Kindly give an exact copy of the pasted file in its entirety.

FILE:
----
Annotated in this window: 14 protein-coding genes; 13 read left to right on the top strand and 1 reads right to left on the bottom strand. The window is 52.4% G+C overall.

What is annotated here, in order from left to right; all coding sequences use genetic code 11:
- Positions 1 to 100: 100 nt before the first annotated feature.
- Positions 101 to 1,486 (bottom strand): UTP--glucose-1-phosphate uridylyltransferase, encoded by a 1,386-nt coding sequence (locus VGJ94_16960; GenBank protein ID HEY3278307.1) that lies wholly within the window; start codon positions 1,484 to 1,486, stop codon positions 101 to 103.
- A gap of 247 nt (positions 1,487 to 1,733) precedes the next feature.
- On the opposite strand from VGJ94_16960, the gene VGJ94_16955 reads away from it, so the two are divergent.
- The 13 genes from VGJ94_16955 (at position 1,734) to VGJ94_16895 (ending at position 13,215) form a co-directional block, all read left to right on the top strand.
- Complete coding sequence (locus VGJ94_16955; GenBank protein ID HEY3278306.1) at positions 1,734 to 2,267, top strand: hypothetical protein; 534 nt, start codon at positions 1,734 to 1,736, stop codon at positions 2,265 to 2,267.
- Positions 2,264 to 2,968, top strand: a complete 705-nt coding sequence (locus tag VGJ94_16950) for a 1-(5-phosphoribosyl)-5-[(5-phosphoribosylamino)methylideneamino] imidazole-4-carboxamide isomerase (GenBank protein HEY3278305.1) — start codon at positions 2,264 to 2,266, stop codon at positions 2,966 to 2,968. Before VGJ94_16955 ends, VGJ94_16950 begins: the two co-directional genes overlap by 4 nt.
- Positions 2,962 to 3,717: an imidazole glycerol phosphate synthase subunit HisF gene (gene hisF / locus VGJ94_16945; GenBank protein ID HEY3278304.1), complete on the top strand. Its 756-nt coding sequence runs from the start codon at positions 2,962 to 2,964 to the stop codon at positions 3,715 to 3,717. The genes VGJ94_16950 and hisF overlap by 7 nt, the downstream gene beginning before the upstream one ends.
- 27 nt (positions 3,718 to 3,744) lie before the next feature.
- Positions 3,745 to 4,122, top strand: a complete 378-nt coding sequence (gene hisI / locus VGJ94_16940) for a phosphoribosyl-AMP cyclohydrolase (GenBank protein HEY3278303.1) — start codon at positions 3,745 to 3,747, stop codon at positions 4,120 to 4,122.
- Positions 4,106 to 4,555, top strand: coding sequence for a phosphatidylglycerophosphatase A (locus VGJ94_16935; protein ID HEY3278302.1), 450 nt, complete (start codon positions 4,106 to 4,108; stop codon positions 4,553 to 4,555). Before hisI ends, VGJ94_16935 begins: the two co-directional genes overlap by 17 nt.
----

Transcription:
Annotated in this window: 14 protein-coding genes; 13 read left to right on the top strand and 1 reads right to left on the bottom strand. The window is 52.4% G+C overall.

What is annotated here, in order from left to right; all coding sequences use genetic code 11:
- Positions 1 to 100: 100 nt before the first annotated feature.
- Positions 101 to 1,486 (bottom strand): UTP--glucose-1-phosphate uridylyltransferase, encoded by a 1,386-nt coding sequence (locus VGJ94_16960; GenBank protein ID HEY3278307.1) that lies wholly within the window; start codon positions 1,484 to 1,486, stop codon positions 101 to 103.
- A gap of 247 nt (positions 1,487 to 1,733) precedes the next feature.
- On the opposite strand from VGJ94_16960, the gene VGJ94_16955 reads away from it, so the two are divergent.
- The 13 genes from VGJ94_16955 (at position 1,734) to VGJ94_16895 (ending at position 13,215) form a co-directional block, all read left to right on the top strand.
- Complete coding sequence (locus VGJ94_16955; GenBank protein ID HEY3278306.1) at positions 1,734 to 2,267, top strand: hypothetical protein; 534 nt, start codon at positions 1,734 to 1,736, stop codon at positions 2,265 to 2,267.
- Positions 2,264 to 2,968, top strand: a complete 705-nt coding sequence (locus tag VGJ94_16950) for a 1-(5-phosphoribosyl)-5-[(5-phosphoribosylamino)methylideneamino] imidazole-4-carboxamide isomerase (GenBank protein HEY3278305.1) — start codon at positions 2,264 to 2,266, stop codon at positions 2,966 to 2,968. Before VGJ94_16955 ends, VGJ94_16950 begins: the two co-directional genes overlap by 4 nt.
- Positions 2,962 to 3,717: an imidazole glycerol phosphate synthase subunit HisF gene (gene hisF / locus VGJ94_16945; GenBank protein ID HEY3278304.1), complete on the top strand. Its 756-nt coding sequence runs from the start codon at positions 2,962 to 2,964 to the stop codon at positions 3,715 to 3,717. The genes VGJ94_16950 and hisF overlap by 7 nt, the downstream gene beginning before the upstream one ends.
- 27 nt (positions 3,718 to 3,744) lie before the next feature.
- Positions 3,745 to 4,122, top strand: a complete 378-nt coding sequence (gene hisI / locus VGJ94_16940) for a phosphoribosyl-AMP cyclohydrolase (GenBank protein HEY3278303.1) — start codon at positions 3,745 to 3,747, stop codon at positions 4,120 to 4,122.
- Positions 4,106 to 4,555, top strand: coding sequence for a phosphatidylglycerophosphatase A (locus VGJ94_16935; protein ID HEY3278302.1), 450 nt, complete (start codon positions 4,106 to 4,108; stop codon positions 4,553 to 4,555). Before hisI ends, VGJ94_16935 begins: the two co-directional genes overlap by 17 nt.